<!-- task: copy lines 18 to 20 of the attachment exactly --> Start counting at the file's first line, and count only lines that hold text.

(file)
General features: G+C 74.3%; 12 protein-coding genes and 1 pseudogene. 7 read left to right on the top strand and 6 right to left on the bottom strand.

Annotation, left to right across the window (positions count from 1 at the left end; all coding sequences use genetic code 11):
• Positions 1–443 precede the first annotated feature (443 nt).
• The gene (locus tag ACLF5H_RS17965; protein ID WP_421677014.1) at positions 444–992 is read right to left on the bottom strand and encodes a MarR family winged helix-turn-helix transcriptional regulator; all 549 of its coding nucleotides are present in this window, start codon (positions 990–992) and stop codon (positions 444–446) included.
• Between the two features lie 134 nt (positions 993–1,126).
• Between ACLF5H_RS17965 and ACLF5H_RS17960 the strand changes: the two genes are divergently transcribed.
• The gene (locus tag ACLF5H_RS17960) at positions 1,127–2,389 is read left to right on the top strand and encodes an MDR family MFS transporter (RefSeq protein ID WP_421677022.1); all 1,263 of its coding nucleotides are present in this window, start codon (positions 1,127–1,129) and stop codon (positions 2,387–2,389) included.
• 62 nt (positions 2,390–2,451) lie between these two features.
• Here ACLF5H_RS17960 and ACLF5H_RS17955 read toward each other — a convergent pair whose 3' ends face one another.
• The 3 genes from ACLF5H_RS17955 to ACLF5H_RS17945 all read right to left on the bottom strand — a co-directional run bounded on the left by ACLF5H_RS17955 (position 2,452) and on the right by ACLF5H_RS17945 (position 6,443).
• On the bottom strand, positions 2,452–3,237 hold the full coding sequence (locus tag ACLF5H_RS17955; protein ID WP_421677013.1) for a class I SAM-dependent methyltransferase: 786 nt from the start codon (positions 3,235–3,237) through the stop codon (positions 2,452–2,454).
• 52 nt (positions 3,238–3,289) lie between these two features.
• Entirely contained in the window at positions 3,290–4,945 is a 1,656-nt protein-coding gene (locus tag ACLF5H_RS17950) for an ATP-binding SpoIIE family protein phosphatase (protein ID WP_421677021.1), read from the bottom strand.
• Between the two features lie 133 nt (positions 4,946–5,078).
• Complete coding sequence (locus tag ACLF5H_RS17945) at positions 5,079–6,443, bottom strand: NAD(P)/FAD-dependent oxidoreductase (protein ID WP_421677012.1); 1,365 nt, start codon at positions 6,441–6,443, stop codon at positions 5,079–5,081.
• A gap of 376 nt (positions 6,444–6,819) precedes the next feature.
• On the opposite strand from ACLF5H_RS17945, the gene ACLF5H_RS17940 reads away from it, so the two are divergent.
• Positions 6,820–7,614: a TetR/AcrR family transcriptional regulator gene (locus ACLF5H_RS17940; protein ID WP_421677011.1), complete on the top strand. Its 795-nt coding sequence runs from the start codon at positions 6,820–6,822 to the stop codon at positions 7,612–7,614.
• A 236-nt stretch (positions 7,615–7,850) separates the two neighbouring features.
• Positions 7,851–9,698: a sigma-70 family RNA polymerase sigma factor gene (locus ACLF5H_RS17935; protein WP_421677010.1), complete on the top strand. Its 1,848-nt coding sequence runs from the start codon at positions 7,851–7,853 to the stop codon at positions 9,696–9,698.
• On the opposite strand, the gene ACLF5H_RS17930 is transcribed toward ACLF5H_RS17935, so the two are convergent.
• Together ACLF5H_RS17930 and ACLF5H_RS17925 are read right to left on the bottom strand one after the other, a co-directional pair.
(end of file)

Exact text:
• Positions 6,820–7,614: a TetR/AcrR family transcriptional regulator gene (locus ACLF5H_RS17940; protein ID WP_421677011.1), complete on the top strand. Its 795-nt coding sequence runs from the start codon at positions 6,820–6,822 to the stop codon at positions 7,612–7,614.
• A 236-nt stretch (positions 7,615–7,850) separates the two neighbouring features.
• Positions 7,851–9,698: a sigma-70 family RNA polymerase sigma factor gene (locus ACLF5H_RS17935; protein WP_421677010.1), complete on the top strand. Its 1,848-nt coding sequence runs from the start codon at positions 7,851–7,853 to the stop codon at positions 9,696–9,698.